Voting by mail doubles for Chicago mayoral primary
Voting patterns are changing in Chicago, with mail voting doubling since 2011. One-third of all votes in the 2019 primary were sent by mail or cast early.
More than twice the number of Chicagoans voted by mail in the 2019 mayoral primary compared to the 2011 primary.
Chicago election authority data shows 57,909 city residents voted by mail in the 2019 primary. That’s more than 10% of all votes compared to about 4% eight years earlier.
Early primary voting also increased in the 2019 primary, with 125,633 Chicagoans – or more than one in five voters – casting their ballots before Election Day, the data shows. Only 73,367 city residents voted early from a local polling place in 2011.
In-person voting declined by nearly one-fourth between 2011 and 2019. Primary participation also dropped from 42% to 35% during that time, with every Chicago ward reporting lower overall turnout.
Among these districts, the 16th Ward reported the lowest voter turnout in all three municipal elections, with just 23% of registered voters casting a ballot in 2019. The ward includes parts of the West Englewood and Gage Park neighborhoods, east of Midway Airport.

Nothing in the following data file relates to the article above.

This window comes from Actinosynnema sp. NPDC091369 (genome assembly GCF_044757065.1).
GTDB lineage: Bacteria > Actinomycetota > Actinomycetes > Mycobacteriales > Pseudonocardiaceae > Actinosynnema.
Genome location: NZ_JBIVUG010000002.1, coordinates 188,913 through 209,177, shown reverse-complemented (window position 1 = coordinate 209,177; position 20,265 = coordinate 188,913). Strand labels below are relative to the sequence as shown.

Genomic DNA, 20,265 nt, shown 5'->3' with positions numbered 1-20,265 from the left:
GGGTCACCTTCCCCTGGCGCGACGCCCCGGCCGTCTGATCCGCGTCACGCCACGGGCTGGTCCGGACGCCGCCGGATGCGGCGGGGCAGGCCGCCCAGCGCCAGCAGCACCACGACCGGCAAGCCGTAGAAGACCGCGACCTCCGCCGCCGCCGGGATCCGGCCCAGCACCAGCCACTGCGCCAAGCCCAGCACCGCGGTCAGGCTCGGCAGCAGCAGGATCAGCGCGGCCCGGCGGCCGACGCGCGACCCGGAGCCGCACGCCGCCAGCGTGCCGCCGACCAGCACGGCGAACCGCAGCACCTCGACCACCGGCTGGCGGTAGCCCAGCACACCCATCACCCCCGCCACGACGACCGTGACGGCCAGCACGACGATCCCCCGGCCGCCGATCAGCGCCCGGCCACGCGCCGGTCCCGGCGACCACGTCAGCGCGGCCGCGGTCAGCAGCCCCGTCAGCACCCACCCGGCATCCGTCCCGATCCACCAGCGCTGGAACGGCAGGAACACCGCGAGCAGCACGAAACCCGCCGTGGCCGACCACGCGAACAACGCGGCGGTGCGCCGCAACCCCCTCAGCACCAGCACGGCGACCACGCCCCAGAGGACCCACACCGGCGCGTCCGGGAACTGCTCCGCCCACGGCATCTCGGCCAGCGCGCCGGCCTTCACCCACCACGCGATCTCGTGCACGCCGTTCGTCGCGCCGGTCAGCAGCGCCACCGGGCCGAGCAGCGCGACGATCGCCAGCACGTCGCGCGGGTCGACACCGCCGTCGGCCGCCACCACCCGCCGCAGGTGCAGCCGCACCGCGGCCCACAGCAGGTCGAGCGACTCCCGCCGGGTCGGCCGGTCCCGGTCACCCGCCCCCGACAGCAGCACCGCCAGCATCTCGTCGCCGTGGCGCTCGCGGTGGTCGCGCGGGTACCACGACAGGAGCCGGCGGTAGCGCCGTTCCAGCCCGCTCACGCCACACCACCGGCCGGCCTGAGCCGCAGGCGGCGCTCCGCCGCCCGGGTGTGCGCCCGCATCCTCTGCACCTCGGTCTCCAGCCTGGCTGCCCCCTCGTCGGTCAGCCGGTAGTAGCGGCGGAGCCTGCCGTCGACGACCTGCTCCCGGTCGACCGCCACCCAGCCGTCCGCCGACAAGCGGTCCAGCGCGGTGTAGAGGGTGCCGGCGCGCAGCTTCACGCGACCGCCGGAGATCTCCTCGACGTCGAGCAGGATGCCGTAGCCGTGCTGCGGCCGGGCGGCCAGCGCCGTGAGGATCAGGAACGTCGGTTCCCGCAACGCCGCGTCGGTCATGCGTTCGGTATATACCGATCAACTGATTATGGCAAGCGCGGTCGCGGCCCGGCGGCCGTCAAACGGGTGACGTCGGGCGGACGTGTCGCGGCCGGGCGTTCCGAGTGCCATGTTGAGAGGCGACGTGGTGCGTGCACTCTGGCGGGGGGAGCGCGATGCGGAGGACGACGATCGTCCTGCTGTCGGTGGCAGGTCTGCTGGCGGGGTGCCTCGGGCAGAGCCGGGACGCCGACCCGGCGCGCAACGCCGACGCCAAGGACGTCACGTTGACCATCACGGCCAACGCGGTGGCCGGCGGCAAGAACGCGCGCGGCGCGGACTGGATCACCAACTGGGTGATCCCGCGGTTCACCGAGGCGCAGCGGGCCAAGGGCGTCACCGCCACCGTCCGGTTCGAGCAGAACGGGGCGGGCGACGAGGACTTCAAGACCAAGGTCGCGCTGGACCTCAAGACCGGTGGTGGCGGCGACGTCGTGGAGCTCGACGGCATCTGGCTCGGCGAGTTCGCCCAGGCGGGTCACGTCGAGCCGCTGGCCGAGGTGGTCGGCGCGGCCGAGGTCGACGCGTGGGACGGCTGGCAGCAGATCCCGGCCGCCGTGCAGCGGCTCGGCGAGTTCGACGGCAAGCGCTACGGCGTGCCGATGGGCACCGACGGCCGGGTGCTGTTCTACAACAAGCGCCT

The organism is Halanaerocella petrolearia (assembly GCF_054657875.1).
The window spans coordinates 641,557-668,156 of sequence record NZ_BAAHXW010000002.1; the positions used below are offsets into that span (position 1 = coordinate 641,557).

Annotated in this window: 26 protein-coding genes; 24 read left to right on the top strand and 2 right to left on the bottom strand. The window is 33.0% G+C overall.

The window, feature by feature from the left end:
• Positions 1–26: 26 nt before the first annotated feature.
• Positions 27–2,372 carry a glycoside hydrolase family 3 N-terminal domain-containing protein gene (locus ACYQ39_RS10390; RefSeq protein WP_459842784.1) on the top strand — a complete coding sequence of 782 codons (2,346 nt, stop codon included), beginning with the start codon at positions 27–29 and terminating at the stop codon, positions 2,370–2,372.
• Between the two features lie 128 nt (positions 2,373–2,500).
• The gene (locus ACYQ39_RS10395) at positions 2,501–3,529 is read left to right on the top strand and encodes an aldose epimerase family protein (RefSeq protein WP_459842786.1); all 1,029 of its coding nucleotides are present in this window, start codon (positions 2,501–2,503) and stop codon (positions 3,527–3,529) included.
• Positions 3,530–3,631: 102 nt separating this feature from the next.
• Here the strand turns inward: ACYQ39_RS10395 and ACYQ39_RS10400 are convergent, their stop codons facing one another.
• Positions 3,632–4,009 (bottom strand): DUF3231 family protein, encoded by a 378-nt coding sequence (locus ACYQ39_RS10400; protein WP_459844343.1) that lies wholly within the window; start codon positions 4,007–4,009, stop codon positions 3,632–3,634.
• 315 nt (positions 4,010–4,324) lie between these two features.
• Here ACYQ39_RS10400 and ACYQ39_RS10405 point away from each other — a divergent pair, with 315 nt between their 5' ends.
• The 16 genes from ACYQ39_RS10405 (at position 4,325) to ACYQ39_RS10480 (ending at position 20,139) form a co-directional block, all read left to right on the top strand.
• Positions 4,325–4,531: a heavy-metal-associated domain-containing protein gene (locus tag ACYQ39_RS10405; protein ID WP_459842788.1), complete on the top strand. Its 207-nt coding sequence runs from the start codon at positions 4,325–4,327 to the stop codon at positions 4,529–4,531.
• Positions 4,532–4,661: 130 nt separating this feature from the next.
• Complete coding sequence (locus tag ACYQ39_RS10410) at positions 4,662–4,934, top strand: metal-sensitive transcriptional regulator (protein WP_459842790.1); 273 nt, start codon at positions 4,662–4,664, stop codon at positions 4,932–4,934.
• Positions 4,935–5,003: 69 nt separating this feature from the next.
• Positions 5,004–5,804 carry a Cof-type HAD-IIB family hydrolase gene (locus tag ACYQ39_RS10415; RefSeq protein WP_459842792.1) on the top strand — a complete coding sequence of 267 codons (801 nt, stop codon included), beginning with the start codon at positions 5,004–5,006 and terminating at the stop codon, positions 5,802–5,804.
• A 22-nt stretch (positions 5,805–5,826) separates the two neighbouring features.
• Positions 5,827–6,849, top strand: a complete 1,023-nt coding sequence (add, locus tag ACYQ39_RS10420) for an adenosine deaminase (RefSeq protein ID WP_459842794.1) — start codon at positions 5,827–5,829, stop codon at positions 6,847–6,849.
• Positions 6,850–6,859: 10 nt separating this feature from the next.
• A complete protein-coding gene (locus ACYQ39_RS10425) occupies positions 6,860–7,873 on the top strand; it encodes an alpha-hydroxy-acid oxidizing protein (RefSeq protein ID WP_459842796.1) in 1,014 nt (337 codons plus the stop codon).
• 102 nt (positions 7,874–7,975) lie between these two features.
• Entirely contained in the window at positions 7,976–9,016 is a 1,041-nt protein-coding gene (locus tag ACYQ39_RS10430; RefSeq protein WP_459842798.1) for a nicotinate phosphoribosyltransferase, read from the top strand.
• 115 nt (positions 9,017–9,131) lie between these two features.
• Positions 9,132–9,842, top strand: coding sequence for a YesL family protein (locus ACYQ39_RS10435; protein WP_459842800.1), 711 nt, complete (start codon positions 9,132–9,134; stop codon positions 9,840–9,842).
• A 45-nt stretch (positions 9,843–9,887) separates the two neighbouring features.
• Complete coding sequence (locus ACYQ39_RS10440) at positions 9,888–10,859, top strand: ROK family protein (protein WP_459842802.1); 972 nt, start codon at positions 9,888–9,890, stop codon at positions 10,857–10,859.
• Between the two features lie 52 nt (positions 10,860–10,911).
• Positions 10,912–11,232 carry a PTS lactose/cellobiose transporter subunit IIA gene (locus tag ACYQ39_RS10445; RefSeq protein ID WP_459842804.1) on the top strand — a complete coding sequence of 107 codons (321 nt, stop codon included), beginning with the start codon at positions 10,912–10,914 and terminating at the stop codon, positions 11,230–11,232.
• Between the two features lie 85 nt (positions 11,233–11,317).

The 19th Ward reported the highest turnout, with 57% voter participation. The ward includes the Mount Greenwood and Beverly neighborhoods, in the city’s far southwest corner.
Chicagoans who traveled to their polling place during the last mayoral election were subject to long lines and temperatures around 22 degrees. Those lines will likely be even longer this year thanks to a citywide reduction in polling locations.
Voters have the option to sign up to permanently receive a mail-in ballot for future elections, enabling them to skip the lines and cast their votes from the comfort of their own homes.
More information on how to vote by mail in 2023 can be found here.